30 Days Out: a look at upcoming concerts

Fresh from backing up blues/soul star Bobby Rush on his Grammy-nominated "Decisions," Blinddog Smokin' bring their own soul/funk/blues music to The Altamont on July 18.

Twice monthly, my blog 30 Days Out spotlights upcoming music shows and events of note, shining a light into some less well-lit corners, where some fascinating artists schedule performances. I do my best to give ample advance notice so that you can adjust your budget and calendar in a way that lets you get to the show.

Two locally based acts and two artists who came to fame providing musical support for others are the focus of this edition’s roundup.

Artist: Blinddog Smokin’
Venue: The Altamont Theatre
Date: Saturday, July 18, 7 p.m.
Door: $15 advance / $20 day of show
It’s not without precedent for a backing band to step out on its own: UK star Cliff Richard‘s band The Shadows became a big sensation (and influenced The Beatles) with its own material. Stax Records house band Booker T & the MG’s scored a long line of hits. Graham Parker‘s band The Rumour forged a critically acclaimed career of its own. And of course The Band got its big break backing Bob Dylan. When Bobby Rush earned a 2015 Grammy nomination for Decisions, his collaboration with Dr. John, the funky players backing up the duo were Blinddog Smokin’. With vocalist Carl Gustafson out front, the band plays their own high-energy funk/soul/blues on the new High Steppin’, their 11th album.


Artist: Leigh Glass Band
Venue: Homegrown in Pritchard
Date: Friday, June 26, 6 p.m.
Door: Free
Leigh Glass is a long-established part of the Asheville music scene and beyond. These days she fronts two aggregations: the long-running Hazards (aka The Leigh Glass Band) and the trio Devils and Dust. While traveling the region regularly, Glass never forgets her roots (she was born in Haywood County) and makes sure that hometown dates are always on her calendar. A string of local gigs culminates with a headlining spot on the Homegrown in Pritchard concert series. The triangular park — formerly a bus terminal, now home to the famous weekly drum circle — hosts the series organized by the Asheville Downtown Association, with free weekly shows through the end of August.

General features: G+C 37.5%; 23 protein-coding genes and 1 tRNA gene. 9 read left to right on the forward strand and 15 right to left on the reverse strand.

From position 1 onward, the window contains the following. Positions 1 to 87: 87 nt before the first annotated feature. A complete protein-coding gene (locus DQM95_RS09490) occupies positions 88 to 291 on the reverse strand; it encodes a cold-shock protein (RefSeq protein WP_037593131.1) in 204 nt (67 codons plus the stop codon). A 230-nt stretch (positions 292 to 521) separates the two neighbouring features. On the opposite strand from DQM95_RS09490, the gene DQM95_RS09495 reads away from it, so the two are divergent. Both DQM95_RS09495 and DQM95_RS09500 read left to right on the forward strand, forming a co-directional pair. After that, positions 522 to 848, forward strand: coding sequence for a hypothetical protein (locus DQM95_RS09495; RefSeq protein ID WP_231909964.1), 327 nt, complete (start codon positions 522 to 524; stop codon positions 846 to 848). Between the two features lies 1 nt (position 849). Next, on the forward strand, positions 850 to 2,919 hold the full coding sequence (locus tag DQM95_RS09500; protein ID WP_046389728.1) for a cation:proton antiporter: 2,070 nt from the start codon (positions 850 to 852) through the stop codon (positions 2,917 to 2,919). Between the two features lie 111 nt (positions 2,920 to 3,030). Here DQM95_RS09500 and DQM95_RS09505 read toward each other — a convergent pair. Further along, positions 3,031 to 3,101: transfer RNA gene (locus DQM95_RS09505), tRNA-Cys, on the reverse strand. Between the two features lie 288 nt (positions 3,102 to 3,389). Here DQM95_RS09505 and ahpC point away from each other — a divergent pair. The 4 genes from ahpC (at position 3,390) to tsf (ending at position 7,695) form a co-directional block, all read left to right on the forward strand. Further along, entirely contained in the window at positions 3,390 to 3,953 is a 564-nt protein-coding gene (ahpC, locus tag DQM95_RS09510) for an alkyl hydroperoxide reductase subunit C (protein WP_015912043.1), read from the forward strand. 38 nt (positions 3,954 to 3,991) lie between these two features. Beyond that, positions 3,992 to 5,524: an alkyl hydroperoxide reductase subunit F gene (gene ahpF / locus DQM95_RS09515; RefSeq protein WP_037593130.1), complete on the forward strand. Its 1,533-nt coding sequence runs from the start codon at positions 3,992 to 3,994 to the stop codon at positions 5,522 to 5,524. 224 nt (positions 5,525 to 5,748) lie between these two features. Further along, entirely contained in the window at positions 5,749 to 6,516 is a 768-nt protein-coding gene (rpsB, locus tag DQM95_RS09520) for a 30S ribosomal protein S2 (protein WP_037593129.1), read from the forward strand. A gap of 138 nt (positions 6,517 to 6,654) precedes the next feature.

Artist: The Volt Per Octaves
Venue: The Grey Eagle
Date: Friday, July 17, 9 p.m.
Door: $10 advance / $12 day of show
In the age of EDM, where all the sounds can be preprogrammed and then “performed” by someone who walks onstage, hits a button on a laptop and then walks off, The Volt Per Octaves are a breath of fresh — yet still electronic — air. The Montoya trio (dad Nick, mom Anna and daughter Eva) play locally built (read: Moog) analog synthesizers and perform their original music, hypnotic tunes that fall between dark and upbeat pop. This show will celebrate the release of Joining the Circuits, their fourth album (not counting a star-studded 2008 compilation of VPO remixes). The new album features guest appearances by Nathan Marino, Asheville’s own Jason Daniello and the Montoyas’ longtime friend and mentor Bernie Worrell of Parliament/Funkadelic and Talking Heads. Worrell will join the VPOs onstage, and Tin Foil Hat and Shop Talk open.


Artist: Leon Russell
Venue: The Orange Peel
Date: Thursday, July 16, 8 p.m.
Door: $25 advance / $27 day of show (standing), $30 advance / $32 day of show (seated)
One has to be careful about throwing around the term “living legend.” But where musician and bandleader Leon Russell is concerned, it’s beyond dispute. Russell’s early days in the music business found him as part of the backing band that appeared in The T.A.M.I. Show film; he led The Shindogs, the “house band” for the popular 1960s TV show Shindig (a hipper answer to American Bandstand). Alongside producer Snuff Garrett, he led the sessions that backed pop hit-maker Gary Lewis. He put together the Mad Dogs and Englishmen-era band for Joe Cocker, and he was a key figure in George Harrison‘s monumental Concert for Bangladesh. That’s him on piano on Badfinger‘s “Day After Day.” He’s written hits for many other artists, and along the way he found the time to release solo albums of his own, scoring a major hit with 1974’s “Lady Blue.” And he hasn’t slowed down: The Union, his 2010 collaborative album with Elton John, topped the charts in the USA and Canada.

You may also enjoy: With over over 2000 entries, my Musoscribe blog features new content — interviews, reviews and more — every business day. A proud tradition since 2009.

About Bill Kopp
Author, music journalist, historian, collector, and musician. His first book, "Reinventing Pink Floyd: From Syd Barrett to The Dark Side of the Moon," published by Rowman & Littlefield, is available now. Follow me @the_musoscribe

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